Well, here's the thing; once WWE started on their "we must own history" mission, they went about it in a thorough manner. Aside from their own library stretching back to the Capitol Wrestling Corporation days, they have the AWA, Georgia Championship, ECW (both Eastern and Extreme), Memphis Championship (2000-2001), OVW from 1998-2008, Deep South from 05-07, Florida Championship from 2007-2012, Smoky Mountain, Stampede, UPW from 98-07, the Global Wrestling Federation (91-94), WCW, Jim Crockett Promotions and all the promotions it had swallowed up, WCCW and Maple Leaf Wrestling in their vaults. That, really, is every prominent American and Canadian promotion over the past 70 years. There's some some pre-70's NWA stuff missing here and there, but they have the biggest members. Besides, is there really a clamor for, say, Don Owen's Pacific Northwest Wrestling? The only other notable promotion I don't see on the list is the USWA, which last I knew, was tangled up in a Gordian knot of legal issues. So, I guess that'd be the "biggest" omission, but only by default.

Unless IWA Mid-South goes out of business again. Then maybe that too.



b) Do you see WWE ever buying up tape libraries of hardcore garbage wrestling promotions for use on the Network? I'm thinking particularly of XPW and similar promotions.

c) Recently there has been spate of ECW tribute shows such as Hardcore Homecoming & Extreme Rising which seem to have all gone bust around the same time, can you see WWE buying up the rights to their shows for the network?


I combined these, because the answer is the same for both: if (big if) it suits their purpose, yes. Say CZW goes out of business tomorrow. They have footage of Charlie Haas, Daniel Bryan, CM Punk, Dean Ambrose and whatever name Sami Callahan is going by these days. That could be useful. But to buy it for the sake of doing so? No. And as for the recent ECW stepchildren promotions, I wouldn't count on it. Not like they're rushing to make a Stevie Richards DVD set, or have a week-long tribute to Rhino on the Network. It's ECW guys past their prime, and some indie lifers with minimal-at-best name value.

d) In the 80s/90s there were a lot of short lived women only wrestling companies such as WOW, GLOW, WXW, etc. Can you see WWE ever buying the tape library for these kind of promotions to use on the network.

No. All of, what, one, maybe two women ever got out of there and into a real promotion? Nobody's looking for that Best Of Ivory series on the Network. GLOW is to WWE Divas what Silent Night Deadly Night 2 is to Psycho; a distant third step-cousin twice removed that you try to pretend doesn't exist.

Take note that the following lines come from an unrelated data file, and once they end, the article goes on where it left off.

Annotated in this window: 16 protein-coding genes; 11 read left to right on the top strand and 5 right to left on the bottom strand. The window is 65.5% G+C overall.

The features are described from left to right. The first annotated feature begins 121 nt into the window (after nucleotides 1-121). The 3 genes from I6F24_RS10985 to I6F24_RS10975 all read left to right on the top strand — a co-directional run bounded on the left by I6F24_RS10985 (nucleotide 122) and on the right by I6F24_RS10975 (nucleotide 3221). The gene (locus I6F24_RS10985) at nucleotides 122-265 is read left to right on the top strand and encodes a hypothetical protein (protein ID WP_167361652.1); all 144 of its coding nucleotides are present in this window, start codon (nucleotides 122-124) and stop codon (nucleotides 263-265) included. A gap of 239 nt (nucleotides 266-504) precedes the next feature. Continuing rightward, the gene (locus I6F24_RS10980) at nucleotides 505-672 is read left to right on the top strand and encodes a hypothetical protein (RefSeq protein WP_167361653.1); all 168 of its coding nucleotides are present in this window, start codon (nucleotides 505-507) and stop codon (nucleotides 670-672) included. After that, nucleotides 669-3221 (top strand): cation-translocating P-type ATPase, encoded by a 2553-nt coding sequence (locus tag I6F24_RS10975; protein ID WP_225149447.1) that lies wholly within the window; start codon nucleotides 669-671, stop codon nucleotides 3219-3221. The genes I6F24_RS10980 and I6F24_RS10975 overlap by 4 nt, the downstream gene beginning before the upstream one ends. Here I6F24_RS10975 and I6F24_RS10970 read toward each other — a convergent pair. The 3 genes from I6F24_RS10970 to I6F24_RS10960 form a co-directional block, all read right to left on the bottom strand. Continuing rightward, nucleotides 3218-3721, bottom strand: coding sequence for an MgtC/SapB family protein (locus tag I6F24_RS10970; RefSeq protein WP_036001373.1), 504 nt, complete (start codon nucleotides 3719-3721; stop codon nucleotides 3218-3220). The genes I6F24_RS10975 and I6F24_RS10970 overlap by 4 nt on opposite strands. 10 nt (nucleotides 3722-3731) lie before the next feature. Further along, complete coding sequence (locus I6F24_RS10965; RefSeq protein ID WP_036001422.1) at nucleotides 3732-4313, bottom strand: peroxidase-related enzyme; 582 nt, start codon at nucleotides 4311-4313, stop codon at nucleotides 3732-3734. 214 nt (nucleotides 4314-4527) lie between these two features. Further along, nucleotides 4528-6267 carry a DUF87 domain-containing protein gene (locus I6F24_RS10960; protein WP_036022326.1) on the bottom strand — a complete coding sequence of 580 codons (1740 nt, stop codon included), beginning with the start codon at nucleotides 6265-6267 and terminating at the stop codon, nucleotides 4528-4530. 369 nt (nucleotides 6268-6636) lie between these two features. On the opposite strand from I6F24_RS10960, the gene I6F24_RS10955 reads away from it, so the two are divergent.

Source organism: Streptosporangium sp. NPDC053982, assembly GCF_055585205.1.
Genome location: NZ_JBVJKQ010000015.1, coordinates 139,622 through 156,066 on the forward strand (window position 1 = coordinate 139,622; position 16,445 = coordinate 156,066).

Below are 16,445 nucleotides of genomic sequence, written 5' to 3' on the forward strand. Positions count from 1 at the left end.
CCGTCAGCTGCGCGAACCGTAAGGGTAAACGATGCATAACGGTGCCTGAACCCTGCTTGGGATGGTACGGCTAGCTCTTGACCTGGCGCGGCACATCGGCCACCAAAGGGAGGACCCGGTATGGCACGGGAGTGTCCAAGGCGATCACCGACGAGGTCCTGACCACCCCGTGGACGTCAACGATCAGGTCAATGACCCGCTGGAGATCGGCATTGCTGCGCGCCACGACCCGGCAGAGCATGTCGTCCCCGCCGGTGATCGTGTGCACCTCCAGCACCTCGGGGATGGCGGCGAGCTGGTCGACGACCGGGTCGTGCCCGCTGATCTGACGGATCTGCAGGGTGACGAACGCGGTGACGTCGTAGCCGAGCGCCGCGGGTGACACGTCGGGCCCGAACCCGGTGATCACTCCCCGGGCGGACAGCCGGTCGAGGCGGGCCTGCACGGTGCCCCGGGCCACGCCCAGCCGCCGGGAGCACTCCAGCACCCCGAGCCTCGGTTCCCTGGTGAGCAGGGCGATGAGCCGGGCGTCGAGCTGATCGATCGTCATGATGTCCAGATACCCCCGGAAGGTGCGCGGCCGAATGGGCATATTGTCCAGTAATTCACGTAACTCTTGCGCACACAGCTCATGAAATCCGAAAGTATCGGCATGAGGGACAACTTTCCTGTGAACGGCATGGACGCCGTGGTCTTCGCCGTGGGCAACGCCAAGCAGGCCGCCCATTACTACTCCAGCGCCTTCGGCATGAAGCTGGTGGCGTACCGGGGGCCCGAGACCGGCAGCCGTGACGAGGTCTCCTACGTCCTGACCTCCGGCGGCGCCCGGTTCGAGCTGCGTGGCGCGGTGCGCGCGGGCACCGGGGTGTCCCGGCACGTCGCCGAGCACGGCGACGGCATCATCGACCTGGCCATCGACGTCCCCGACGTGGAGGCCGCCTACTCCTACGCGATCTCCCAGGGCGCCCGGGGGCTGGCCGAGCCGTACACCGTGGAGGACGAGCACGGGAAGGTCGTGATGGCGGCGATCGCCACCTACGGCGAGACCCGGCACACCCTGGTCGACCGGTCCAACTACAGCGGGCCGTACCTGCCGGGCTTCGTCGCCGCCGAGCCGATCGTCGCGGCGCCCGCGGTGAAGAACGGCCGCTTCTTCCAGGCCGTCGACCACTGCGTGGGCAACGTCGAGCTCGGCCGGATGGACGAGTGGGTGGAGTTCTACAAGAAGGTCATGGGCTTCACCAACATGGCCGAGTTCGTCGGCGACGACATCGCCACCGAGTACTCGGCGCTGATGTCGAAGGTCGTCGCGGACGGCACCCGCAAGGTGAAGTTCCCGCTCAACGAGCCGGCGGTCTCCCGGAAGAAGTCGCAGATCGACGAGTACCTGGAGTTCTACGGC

e) Do WWE own any of the OVW tape library from the period that their wrestlers were more than half the roster or is it all owned by Danny Davis?

Answered that above. Just putting this here so nobody says "where's question E?".

f) Who owns the rights for No Holds Barred? If it was WWE i would have expected to see it on the Network long before now.

WWE. It was released on DVD two years ago.

g) After WCW folded, there were a number of short lived wrestling promotions that ran for a few months to a couple of years, such as XWF & WWA, can you see WWE buying the rights to these shows for use on the network? I think Jerry Lawler & Jimmy Hart own the rights to XWF so it shouldn't be too hard to negotiate.

WWE actually did license a match from the XWF for their Hulk Still Rules DVD set. But by and large, I don't think there's a market for either one. You never hear any matches held under those banners heralded as lost classics. And the WWA sort of has ties to the NWA through TNA, in that their world championship was unified with the NWA World Championship while under TNA's banner, as well as their cruiserweight belt being unified with the X Division Championship. That may or may not be a sticking point (hell, I may be the only person who remembers that), but the promotion was in the same boat as XWF; nothing offensive, but nothing special either.

The Second section is about possible shows that could appear on the Network using the footage/people they already have access to, i was hoping for your opinion on these.

1) Hall Of Famer Profiles: Each member of the Hall Of fame gets a hour long documentary, with match footage and talking heads discussing their careers and impact on the business. My interest (and i'm assuming most other fans) isn't for the episodes covering Flair/Hogan/etc but on the other guys who despite being a major part of wrestling history don't have nearly as much written about them, Tito Santana, Sgt Slaughter, James Dudley, and so on.

2) Reclaimed From the Vaults: a series collecting segments and matches that were never aired on tv at all. Stuff like the Blond Bitch Saga & Missy Hyatt's interview segments which were filmed but pulled before showing and the various matches that were filmed for taped shows such as Smackdown however they never saw air either due to the show running long or being a terrible match